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Economies ‘built on sand’- Part A

Dickson Igwe. Photo: Provided
Dickson Igwe

Countries that depend upon a single product and a single market for their economic existence put all their eggs into a single basket. When that basket takes a hit “all hell breaks loose.”

Economies uniquely vulnerable to sudden shock have a number of common features. Economies that are the first to go into downturn after a natural or manmade crisis are overwhelmingly dependent on a single product and single market for existence.

This dependence on a single product or service for national revenue becomes monolithic. It is crystallised. A mold is set that is difficult to remold. 

The single source of revenue becomes a “golden goose.” When the goose stops laying its golden eggs there is terrible trouble.

The greatest examples of mono economic cultures are oil producing nations. Offshore financial services share a similar dynamic with a single caveat: financial services are more prone to shock, as offshore financial services comprise entities that can easily move to an alternative jurisdiction.

This fragile nature of financial services is made worse if the jurisdiction is unable to fend for itself, and provide the bare essentials for survival within its boundaries.

Monocultures possess populations that camp around one single economic polarity. Then a “single hit” pulls a single product economy to its knees. The result is recession and economic downturn.

Conversely, diversified, resilient economies, that possess varied and numerous revenue streams, with a degree of self sufficiency, are capable of withstanding physical and economic trauma: sudden shocks to the economic system.

Resilient and diversified economies swiftly bounce back to normal after disaster strikes. The reason: there exists a diversified economic base that supports quick economic restoration.

After disaster, single product cultures recover much more slowly, especially when the “golden goose” has been crippled. There is no strong economic foundation to support strong and robust economic recovery. Recovery depends on importation and charity.

The huge increase in imports post a disaster creates a backlog at the ports. There is a sudden and massive increase in the need for the imports of everything, from construction materials to basic food stuff. There is a slowdown at the ports, prices rise; there are balance of payments issues and growing deficits and national debt.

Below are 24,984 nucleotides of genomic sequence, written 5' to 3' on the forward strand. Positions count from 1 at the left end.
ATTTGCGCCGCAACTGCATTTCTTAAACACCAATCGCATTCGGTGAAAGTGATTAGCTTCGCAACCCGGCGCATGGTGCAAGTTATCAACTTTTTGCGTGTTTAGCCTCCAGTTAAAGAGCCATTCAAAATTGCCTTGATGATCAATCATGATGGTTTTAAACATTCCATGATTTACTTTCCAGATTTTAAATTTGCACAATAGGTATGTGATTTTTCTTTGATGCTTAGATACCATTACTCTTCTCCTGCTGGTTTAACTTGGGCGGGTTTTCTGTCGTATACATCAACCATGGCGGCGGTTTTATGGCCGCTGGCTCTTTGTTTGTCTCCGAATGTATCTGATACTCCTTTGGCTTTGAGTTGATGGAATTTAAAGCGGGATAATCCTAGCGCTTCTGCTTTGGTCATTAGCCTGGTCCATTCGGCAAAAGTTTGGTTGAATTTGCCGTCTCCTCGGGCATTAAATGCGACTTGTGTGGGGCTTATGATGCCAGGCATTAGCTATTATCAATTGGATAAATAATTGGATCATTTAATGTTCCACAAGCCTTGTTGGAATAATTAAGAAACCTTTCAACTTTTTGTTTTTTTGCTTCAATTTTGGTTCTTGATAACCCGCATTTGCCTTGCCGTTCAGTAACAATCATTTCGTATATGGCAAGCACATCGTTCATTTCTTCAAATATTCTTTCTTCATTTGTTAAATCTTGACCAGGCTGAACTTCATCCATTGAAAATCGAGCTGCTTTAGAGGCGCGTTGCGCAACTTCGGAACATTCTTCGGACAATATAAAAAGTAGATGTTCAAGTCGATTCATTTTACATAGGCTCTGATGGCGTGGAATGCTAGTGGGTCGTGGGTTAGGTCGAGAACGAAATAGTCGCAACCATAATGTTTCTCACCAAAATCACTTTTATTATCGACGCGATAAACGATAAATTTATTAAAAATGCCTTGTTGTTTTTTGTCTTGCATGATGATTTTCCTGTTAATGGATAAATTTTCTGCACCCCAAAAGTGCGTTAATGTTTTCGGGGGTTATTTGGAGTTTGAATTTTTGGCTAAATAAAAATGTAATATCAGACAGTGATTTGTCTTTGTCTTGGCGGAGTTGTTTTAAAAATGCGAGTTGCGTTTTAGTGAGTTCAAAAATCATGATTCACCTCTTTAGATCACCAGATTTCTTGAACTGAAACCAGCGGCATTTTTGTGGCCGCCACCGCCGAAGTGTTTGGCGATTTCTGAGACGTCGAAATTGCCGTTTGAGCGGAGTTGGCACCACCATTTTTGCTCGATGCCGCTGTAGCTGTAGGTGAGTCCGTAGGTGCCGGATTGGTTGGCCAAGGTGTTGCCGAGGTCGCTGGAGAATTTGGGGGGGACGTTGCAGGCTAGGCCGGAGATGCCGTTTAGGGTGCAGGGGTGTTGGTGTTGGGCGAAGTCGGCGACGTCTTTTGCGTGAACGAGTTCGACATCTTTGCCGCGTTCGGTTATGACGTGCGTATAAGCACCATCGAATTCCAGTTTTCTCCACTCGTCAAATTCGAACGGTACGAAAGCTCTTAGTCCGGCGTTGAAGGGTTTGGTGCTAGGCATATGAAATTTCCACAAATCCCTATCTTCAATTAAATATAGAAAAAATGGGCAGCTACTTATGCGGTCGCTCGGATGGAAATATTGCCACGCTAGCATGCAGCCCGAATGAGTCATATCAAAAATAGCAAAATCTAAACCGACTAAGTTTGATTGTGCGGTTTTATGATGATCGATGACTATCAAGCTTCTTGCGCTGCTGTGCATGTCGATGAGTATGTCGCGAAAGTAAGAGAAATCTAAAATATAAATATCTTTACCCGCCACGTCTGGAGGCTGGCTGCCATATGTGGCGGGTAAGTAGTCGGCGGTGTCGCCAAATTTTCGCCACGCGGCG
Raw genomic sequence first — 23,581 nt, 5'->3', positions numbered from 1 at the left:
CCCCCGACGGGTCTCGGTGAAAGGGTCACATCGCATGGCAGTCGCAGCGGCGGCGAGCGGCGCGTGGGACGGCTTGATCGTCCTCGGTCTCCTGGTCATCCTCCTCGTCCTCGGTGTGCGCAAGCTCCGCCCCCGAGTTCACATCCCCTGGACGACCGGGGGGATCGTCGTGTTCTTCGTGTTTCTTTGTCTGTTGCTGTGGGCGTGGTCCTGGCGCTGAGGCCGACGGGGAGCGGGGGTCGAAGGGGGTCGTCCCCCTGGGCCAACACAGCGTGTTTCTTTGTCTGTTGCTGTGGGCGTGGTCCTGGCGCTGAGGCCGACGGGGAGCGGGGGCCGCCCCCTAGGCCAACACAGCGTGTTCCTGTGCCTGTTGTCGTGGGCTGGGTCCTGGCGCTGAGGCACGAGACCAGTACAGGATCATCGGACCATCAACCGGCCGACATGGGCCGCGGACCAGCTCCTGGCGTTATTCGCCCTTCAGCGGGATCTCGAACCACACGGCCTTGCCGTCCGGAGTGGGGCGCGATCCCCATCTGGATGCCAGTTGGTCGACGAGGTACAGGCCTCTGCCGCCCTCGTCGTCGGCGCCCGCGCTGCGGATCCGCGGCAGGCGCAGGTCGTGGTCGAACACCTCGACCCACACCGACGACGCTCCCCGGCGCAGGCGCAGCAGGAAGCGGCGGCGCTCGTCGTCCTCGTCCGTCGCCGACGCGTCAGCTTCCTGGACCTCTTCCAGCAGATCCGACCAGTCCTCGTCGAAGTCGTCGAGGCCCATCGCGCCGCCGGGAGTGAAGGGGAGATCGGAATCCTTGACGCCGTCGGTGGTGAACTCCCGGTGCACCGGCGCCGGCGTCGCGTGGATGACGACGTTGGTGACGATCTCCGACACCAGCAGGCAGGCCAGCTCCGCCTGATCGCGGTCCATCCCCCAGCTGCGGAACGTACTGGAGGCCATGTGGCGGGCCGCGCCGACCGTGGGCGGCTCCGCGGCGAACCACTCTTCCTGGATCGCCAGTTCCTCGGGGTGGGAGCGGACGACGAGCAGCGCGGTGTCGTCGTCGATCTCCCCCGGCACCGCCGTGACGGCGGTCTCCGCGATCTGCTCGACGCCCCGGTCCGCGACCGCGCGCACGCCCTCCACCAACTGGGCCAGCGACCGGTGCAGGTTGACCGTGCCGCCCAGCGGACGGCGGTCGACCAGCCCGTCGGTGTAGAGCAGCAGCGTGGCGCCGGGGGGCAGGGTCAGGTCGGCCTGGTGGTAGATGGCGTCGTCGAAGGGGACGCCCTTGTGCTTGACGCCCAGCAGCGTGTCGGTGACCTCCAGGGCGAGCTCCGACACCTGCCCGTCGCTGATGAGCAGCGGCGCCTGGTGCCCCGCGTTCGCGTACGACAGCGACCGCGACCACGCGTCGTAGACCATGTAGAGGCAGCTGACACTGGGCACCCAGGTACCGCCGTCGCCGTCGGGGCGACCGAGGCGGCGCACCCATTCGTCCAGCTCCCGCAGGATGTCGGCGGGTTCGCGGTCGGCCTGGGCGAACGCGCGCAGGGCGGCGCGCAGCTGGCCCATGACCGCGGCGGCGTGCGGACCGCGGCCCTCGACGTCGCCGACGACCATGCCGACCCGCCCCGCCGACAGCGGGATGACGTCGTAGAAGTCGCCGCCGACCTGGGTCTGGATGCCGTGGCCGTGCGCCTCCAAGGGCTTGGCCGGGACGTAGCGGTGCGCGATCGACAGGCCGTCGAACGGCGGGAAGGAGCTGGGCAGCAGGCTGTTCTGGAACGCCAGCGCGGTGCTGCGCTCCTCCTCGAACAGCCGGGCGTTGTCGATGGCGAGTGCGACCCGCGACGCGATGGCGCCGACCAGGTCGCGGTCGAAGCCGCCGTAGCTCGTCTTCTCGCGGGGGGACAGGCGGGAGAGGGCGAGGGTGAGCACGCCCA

One product economies become all consuming monocultures. Alternative generators of national revenue and GDP are nonexistent. Investment decisions are made to further “prop up” the single economic generator.

Alternative sources of national income- using the Virgin Islands Model- such as agricultural production, maritime commerce, fishing, local craft making, food production, and ecotourism, are underinvested in, or completely ignored.

All local businesses are pulled into the vortex of the single product, and become overly dependent on the one product. The one product becomes the “center of gravity.”

Poor decision making by policy makers and economic mismanagement are a common denominator of economies that are monoculture and that lack diversity. This is the result of a “comfort zone” that deceives the population into thinking that the “gravy train” will always be in existence.

To be continued…

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3 Responses to “Economies ‘built on sand’- Part A”

  • vex (26/05/2018, 18:28) Like (3) Dislike (0) Reply
    Deep my brother
  • E. Leonard (27/05/2018, 22:05) Like (6) Dislike (0) Reply
    Good read. Economic diversity is a necessity, not an option for the BVI economy. Natural and man-made disasters have wreak havoc on the BVI economy, quality of life and standard of living. The 07 August 2017 flood inundated the BVI. This event was followed by two Cat 5 hurricanes within 2 weeks in 2017 that adversely impacted the economy (tourism), public and private buildings, physical infrastructure, social infrastructure, public safety facilities, residents psyche, institutions...........etc. Now, a legislative storm——-amendment to Sanctions and Money-Laundering Bill——approved by the House of Commons and House of Lords is poised to cause almost irreparable harm to the financial services industry. Tourism and financial services are the twin pillars of the VI economy; a stumble by either could cause the economy to stumble. Both stumbling spell pairnful disaster. Consequently, the VI needs to diversify its economy to position itself to prevent a stumble by one sector causing the whole economy to tumble, causing economic hardship.

    However, the BVI lacks the natural resources to create either a primary or secondary economy; its economy is service based (tertiary). Though other sectors singularly may lacked the strength to become a third or prime economic pillar, collectively other sectors can become a third or fourth pillar, ie, agriculture, fishing, back office operations, light manufacturing, trade.........etc. Nonetheless, in conjunction with developing other pillars, tourism and financial services need to be deepen and strengthen.
  • E. Leonard (28/05/2018, 12:20) Like (4) Dislike (0) Reply
    “a stumble by either could cause the economy to stumble,” should have read “a stumble by either could cause the economy to tumble.”


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